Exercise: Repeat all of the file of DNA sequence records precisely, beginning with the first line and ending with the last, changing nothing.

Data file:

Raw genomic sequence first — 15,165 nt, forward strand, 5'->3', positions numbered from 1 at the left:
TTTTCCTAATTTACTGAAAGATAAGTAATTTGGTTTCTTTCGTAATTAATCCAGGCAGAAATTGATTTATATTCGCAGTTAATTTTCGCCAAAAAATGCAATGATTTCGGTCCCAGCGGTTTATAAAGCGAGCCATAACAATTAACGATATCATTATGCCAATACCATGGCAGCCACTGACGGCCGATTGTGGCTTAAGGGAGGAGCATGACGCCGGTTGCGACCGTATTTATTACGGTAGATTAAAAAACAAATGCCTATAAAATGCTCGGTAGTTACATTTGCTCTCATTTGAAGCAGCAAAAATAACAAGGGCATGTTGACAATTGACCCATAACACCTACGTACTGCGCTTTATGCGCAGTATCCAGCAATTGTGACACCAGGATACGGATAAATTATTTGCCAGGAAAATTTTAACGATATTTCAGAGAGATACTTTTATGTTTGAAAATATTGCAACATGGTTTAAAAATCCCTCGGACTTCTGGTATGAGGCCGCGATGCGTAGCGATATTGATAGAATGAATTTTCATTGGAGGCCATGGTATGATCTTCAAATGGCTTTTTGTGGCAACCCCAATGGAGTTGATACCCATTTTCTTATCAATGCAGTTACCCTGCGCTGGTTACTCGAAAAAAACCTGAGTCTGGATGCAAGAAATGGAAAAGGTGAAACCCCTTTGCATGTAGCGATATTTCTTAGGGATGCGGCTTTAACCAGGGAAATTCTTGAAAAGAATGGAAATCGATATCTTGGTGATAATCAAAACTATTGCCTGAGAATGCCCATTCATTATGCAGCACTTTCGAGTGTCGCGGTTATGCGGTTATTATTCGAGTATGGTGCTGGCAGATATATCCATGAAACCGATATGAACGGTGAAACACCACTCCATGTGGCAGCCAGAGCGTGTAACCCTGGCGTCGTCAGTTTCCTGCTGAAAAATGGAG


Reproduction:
Raw genomic sequence first — 15,165 nt, forward strand, 5'->3', positions numbered from 1 at the left:
TTTTCCTAATTTACTGAAAGATAAGTAATTTGGTTTCTTTCGTAATTAATCCAGGCAGAAATTGATTTATATTCGCAGTTAATTTTCGCCAAAAAATGCAATGATTTCGGTCCCAGCGGTTTATAAAGCGAGCCATAACAATTAACGATATCATTATGCCAATACCATGGCAGCCACTGACGGCCGATTGTGGCTTAAGGGAGGAGCATGACGCCGGTTGCGACCGTATTTATTACGGTAGATTAAAAAACAAATGCCTATAAAATGCTCGGTAGTTACATTTGCTCTCATTTGAAGCAGCAAAAATAACAAGGGCATGTTGACAATTGACCCATAACACCTACGTACTGCGCTTTATGCGCAGTATCCAGCAATTGTGACACCAGGATACGGATAAATTATTTGCCAGGAAAATTTTAACGATATTTCAGAGAGATACTTTTATGTTTGAAAATATTGCAACATGGTTTAAAAATCCCTCGGACTTCTGGTATGAGGCCGCGATGCGTAGCGATATTGATAGAATGAATTTTCATTGGAGGCCATGGTATGATCTTCAAATGGCTTTTTGTGGCAACCCCAATGGAGTTGATACCCATTTTCTTATCAATGCAGTTACCCTGCGCTGGTTACTCGAAAAAAACCTGAGTCTGGATGCAAGAAATGGAAAAGGTGAAACCCCTTTGCATGTAGCGATATTTCTTAGGGATGCGGCTTTAACCAGGGAAATTCTTGAAAAGAATGGAAATCGATATCTTGGTGATAATCAAAACTATTGCCTGAGAATGCCCATTCATTATGCAGCACTTTCGAGTGTCGCGGTTATGCGGTTATTATTCGAGTATGGTGCTGGCAGATATATCCATGAAACCGATATGAACGGTGAAACACCACTCCATGTGGCAGCCAGAGCGTGTAACCCTGGCGTCGTCAGTTTCCTGCTGAAAAATGGAG